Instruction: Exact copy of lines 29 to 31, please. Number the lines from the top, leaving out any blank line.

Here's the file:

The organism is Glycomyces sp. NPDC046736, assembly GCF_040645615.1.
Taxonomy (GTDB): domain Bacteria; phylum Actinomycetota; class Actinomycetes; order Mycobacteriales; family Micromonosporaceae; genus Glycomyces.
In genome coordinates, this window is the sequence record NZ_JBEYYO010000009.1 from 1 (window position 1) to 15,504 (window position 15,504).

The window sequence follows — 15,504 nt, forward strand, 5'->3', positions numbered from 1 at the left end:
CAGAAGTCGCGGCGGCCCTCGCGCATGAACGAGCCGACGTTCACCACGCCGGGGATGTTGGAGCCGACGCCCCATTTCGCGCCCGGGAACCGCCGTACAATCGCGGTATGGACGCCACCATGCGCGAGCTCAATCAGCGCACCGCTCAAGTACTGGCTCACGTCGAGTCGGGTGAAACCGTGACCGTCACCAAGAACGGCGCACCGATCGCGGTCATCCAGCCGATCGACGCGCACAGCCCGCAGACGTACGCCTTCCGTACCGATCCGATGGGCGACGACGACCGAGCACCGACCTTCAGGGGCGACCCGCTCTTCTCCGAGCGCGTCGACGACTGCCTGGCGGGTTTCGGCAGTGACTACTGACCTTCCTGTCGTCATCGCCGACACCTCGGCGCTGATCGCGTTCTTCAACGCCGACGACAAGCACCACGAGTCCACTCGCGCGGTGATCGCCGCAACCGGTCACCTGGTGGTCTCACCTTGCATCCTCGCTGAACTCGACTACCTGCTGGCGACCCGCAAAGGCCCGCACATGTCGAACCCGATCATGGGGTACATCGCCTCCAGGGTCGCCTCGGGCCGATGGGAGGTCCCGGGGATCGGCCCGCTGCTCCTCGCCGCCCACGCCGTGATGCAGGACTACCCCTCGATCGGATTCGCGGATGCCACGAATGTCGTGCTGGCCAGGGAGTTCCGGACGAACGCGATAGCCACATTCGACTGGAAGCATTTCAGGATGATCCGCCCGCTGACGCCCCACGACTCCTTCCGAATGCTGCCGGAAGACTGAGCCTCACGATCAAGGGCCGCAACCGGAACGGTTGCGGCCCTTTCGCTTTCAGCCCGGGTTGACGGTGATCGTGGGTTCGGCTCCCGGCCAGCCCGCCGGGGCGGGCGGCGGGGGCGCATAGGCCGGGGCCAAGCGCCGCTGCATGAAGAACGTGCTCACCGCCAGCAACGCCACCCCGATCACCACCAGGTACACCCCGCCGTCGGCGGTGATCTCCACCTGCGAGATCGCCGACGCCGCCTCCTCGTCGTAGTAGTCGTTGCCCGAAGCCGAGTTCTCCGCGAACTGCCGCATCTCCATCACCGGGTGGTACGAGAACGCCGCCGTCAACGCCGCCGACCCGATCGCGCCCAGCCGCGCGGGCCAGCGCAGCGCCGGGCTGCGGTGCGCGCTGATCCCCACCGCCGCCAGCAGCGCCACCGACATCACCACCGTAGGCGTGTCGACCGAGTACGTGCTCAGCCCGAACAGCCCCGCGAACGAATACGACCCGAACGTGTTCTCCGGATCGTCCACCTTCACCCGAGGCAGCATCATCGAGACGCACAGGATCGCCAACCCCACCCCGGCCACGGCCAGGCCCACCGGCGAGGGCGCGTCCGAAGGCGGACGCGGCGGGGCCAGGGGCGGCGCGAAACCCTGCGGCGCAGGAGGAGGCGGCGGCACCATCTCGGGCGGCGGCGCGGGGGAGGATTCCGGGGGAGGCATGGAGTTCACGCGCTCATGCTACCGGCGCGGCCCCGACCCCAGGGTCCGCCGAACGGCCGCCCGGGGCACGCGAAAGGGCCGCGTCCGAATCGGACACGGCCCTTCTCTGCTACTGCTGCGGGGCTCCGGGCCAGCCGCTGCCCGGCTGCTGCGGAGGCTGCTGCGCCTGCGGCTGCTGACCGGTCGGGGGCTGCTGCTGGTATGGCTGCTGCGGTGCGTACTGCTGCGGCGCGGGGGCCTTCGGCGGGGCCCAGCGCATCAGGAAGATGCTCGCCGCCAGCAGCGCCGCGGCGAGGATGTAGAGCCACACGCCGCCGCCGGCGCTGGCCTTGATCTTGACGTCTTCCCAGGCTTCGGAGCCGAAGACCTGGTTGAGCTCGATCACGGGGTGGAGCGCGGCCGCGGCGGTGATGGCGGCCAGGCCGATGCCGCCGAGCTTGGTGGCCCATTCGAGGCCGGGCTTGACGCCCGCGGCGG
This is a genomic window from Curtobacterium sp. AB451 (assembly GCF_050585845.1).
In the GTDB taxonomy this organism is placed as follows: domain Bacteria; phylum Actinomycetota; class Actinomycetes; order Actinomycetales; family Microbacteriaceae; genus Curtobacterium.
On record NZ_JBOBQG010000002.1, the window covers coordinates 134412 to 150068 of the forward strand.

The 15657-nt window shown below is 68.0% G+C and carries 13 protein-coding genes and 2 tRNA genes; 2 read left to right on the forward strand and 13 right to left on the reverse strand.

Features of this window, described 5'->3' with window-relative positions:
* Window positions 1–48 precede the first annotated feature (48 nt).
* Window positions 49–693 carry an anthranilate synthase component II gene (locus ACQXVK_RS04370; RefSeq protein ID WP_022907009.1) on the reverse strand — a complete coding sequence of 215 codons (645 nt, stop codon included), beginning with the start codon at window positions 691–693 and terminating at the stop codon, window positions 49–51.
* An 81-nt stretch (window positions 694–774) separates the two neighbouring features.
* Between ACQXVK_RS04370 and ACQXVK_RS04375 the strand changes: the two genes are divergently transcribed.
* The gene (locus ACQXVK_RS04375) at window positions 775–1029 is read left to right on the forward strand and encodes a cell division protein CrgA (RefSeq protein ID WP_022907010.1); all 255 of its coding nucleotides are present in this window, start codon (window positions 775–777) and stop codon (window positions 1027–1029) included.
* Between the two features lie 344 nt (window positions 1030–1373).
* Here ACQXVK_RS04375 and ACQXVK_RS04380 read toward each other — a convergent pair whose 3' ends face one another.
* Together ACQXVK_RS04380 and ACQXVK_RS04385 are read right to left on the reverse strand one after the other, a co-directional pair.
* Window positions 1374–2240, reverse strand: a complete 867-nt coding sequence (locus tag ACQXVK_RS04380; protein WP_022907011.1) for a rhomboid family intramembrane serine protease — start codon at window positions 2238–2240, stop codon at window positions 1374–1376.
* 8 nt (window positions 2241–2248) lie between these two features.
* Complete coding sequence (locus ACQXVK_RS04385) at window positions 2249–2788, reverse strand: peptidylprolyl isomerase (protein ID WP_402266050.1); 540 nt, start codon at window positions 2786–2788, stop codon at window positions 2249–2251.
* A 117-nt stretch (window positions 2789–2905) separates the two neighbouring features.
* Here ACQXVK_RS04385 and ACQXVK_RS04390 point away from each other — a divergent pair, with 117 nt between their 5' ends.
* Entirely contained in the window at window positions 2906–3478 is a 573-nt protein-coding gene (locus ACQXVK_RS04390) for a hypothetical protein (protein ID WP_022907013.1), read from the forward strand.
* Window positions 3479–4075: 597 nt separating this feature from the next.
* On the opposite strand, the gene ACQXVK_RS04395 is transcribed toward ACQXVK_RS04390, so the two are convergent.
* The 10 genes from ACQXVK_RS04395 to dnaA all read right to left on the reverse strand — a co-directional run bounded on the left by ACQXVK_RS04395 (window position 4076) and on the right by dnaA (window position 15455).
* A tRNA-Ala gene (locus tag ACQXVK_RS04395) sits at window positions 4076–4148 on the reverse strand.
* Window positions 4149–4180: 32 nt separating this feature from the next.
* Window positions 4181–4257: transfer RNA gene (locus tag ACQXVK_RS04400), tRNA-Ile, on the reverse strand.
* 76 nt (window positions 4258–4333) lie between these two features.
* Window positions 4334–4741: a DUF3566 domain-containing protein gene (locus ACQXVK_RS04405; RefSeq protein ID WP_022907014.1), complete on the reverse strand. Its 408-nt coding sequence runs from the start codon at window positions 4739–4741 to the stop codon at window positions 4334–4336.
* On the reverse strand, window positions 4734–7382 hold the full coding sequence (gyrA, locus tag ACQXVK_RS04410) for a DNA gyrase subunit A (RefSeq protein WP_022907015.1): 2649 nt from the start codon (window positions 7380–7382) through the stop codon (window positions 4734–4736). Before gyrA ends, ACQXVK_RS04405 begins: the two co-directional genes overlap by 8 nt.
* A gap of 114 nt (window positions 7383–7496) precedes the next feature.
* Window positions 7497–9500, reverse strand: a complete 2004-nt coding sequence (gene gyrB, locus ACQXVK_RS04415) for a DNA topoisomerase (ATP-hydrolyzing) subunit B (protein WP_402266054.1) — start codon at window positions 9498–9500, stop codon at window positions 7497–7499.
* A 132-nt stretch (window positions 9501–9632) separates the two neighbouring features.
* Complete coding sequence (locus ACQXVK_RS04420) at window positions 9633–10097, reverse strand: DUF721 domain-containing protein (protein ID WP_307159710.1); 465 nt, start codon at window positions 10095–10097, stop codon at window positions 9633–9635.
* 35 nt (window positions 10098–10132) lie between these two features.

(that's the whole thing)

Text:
* Window positions 4149–4180: 32 nt separating this feature from the next.
* Window positions 4181–4257: transfer RNA gene (locus tag ACQXVK_RS04400), tRNA-Ile, on the reverse strand.
* 76 nt (window positions 4258–4333) lie between these two features.